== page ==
in particular in that it is designed to prevent fraudulent and manipulative acts and practices, to promote just and equitable principles of trade, to foster cooperation and coordination with persons engaged in facilitating transactions in securities, to remove impediments to and perfect the mechanism of a free and open market and a national market system and, in general, to protect investors and the public interest. The Exchange believes that the pilot program promotes just and equitable principles of trade in that it promotes transparency and uniformity across markets concerning review of transactions as clearly erroneous. More specifically, the Exchange believes that the extension of the pilot would promote just and equitable principles of trade because it would help assure that the determination of whether a clearly erroneous trade has occurred will be based on clear and objective criteria. Additionally, resolution of the incident will occur promptly through a transparent process, which the Exchange believes would protect investors and the public interest. The proposed rule change would also foster cooperation and coordination with persons engaged in facilitating transactions in securities and to remove impediments to, and perfect the mechanism of, a free and open market and a national market system because it would help assure consistent results in handling erroneous trades across the U.S. markets, thus furthering fair and orderly markets, the protection of investors and the public interest.
Although the Limit Up-Limit Down Plan will be operational during the same time period as the proposed extended pilot, the Exchange believes that maintaining the pilot for at least through the phased implementation of the Plan is operational will help to protect against unanticipated consequences. To that end, the extension will allow the Exchange to determine whether Rule 128—Equities is necessary once the Plan is operational and, if so, whether improvements can be made. Further, the Exchange believes it consistent with the protection of investors and the public interest to adopt objective criteria to nullify transactions that occur outside of the Plan's price bands when such transactions should not have been executed but were due to a systems or technology issue.
B. Self-Regulatory Organization's Statement on Burden on Competition
The Exchange does not believe that the proposed rule change will impose any burden on competition that is not necessary or appropriate in furtherance of the purposes of the Act. To the contrary, the Exchange believes that the Financial Industry Regulatory Authority and other national securities exchanges are also filing similar proposals, and thus, that the proposal will help to ensure consistent rules across market centers.
C. Self-Regulatory Organization's Statement on Comments on the Proposed Rule Change Received From Members, Participants, or Others
No written comments were solicited or received with respect to the proposed rule change.
III. Date of Effectiveness of the Proposed Rule Change and Timing for Commission Action
Because the proposed rule change does not (i) significantly affect the protection of investors or the public interest; (ii) impose any significant burden on competition; and (iii) become operative for 30 days from the date on which it was filed, or such shorter time as the Commission may designate if consistent with the protection of investors and the public interest, the proposed rule change has become effective pursuant to Section 19(b)(3)(A) of the Act 
and Rule 19b-4(f)(6)(iii) thereunder.
A proposed rule change filed under Rule 19b-4(f)(6)
normally does not become operative for 30 days after the date of filing. However, pursuant to Rule 19b-4(f)(6)(iii)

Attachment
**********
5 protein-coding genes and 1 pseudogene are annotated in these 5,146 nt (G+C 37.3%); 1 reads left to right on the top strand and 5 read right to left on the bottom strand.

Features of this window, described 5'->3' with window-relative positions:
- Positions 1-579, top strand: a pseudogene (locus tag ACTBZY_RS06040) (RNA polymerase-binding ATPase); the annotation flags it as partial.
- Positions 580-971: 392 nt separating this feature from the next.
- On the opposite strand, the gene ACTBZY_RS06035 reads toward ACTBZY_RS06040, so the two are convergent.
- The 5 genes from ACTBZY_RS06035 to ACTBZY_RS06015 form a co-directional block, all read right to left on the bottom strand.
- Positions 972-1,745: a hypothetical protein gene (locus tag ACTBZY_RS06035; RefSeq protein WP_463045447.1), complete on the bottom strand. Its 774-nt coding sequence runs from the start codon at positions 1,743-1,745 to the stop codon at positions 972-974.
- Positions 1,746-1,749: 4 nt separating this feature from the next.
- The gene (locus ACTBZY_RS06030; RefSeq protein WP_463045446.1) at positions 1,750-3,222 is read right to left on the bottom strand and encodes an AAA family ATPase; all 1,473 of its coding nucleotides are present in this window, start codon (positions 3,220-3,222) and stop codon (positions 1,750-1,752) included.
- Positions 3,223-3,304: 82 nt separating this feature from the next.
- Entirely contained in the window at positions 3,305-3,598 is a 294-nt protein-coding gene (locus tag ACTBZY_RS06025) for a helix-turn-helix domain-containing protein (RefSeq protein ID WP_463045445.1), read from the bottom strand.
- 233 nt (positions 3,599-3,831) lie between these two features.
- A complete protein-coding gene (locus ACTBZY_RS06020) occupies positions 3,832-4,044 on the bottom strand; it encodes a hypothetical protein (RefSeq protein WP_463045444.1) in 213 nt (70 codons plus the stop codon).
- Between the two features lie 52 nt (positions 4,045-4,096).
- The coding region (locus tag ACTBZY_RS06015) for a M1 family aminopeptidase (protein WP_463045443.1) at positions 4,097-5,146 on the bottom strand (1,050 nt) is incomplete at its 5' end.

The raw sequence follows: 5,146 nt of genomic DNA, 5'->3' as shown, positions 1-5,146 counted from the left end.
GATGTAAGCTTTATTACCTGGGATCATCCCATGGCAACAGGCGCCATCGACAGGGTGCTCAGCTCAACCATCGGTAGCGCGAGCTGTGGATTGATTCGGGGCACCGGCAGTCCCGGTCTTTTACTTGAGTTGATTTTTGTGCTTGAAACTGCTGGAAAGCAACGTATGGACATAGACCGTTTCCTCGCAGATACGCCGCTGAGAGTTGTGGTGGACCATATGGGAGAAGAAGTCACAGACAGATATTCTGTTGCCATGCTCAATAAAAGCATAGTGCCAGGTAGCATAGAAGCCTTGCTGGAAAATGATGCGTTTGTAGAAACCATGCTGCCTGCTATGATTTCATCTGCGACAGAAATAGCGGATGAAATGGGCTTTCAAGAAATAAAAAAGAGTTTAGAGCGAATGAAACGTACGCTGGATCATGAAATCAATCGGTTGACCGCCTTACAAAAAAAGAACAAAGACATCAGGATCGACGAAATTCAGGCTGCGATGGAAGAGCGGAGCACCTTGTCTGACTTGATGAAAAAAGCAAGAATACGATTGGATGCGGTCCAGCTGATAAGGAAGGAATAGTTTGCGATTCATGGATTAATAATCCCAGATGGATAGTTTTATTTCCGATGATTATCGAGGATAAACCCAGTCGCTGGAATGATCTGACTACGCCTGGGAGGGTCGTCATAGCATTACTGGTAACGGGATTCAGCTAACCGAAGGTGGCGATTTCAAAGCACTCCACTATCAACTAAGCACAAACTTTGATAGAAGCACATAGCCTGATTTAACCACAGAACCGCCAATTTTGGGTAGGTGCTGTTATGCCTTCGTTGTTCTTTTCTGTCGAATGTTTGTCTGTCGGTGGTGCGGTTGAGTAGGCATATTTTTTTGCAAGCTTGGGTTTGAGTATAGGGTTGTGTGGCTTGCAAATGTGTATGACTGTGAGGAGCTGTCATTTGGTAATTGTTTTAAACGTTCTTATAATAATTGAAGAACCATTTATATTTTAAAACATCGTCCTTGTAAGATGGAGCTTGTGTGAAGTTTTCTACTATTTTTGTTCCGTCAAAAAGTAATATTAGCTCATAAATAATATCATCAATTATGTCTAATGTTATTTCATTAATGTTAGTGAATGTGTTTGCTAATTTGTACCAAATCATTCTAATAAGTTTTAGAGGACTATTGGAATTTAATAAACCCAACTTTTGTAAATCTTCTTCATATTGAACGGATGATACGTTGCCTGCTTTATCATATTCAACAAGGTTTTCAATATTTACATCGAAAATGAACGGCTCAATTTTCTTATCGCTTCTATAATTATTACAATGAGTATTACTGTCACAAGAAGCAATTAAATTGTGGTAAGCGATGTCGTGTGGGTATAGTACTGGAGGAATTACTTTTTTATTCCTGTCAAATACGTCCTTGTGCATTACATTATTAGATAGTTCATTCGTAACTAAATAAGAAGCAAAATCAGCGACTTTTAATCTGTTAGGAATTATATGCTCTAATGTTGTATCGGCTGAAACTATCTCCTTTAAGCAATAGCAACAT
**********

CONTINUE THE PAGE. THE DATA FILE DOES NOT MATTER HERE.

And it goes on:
the Commission may designate a shorter time if such action is consistent with the protection of investors and the public interest. The Exchange has asked the Commission to waive the 30-day operative delay so that the proposal may become operative immediately upon filing.
The Commission believes that waiving the 30-day operative delay is consistent with the protection of investors and the public interest, as it will allow the pilot program to continue uninterrupted, thereby avoiding the investor confusion that could result from a temporary interruption in the pilot program. For this reason, the Commission designates the proposed rule change to be operative upon filing.
At any time within 60 days of the filing of the proposed rule change, the Commission summarily may temporarily suspend such rule change if it appears to the Commission that such action is necessary or appropriate in the public interest, for the protection of investors, or otherwise in furtherance of the purposes of the Act.
IV. Solicitation of Comments
Interested persons are invited to submit written data, views and Start Printed Page 8633arguments concerning the foregoing, including whether the proposed rule change is consistent with the Act. Comments may be submitted by any of the following methods:
- Send paper comments in triplicate to Elizabeth M. Murphy, Secretary, Securities and Exchange Commission, 100 F Street NE., Washington, DC 20549-1090.
All submissions should refer to File Number SR-NYSEMKT-2013-11. This file number should be included on the subject line if email is used. To help the Commission process and review your comments more efficiently, please use only one method. The Commission will post all comments on the Commission's Internet Web site (http://www.sec.gov/rules/sro.shtml ). Copies of the submission, all subsequent amendments, all written statements with respect to the proposed rule change that are filed with the Commission, and all written communications relating to the proposed rule change between the Commission and any person, other than those that may be withheld from the public in accordance with the provisions of 5 U.S.C. 552, will be available for Web site viewing and printing in the Commission's Public Reference Room, 100 F Street NE., Washington, DC 20549, on official business days between the hours of 10:00 a.m. and 3:00 p.m. Copies of the filing also will be available for inspection and copying at the principal office of the Exchange. All comments received will be posted without change; the Commission does not edit personal identifying information from submissions. You should submit only information that you wish to make available publicly. All submissions should refer to File Number SR-NYSEMKT-2013-11 and should be submitted on or before February 27, 2013.
For the Commission, by the Division of Trading and Markets, pursuant to delegated authority.
Kevin M. O'Neill,
[FR Doc. 2013-02640 Filed 2-5-13; 8:45 am]
BILLING CODE 8011-01-P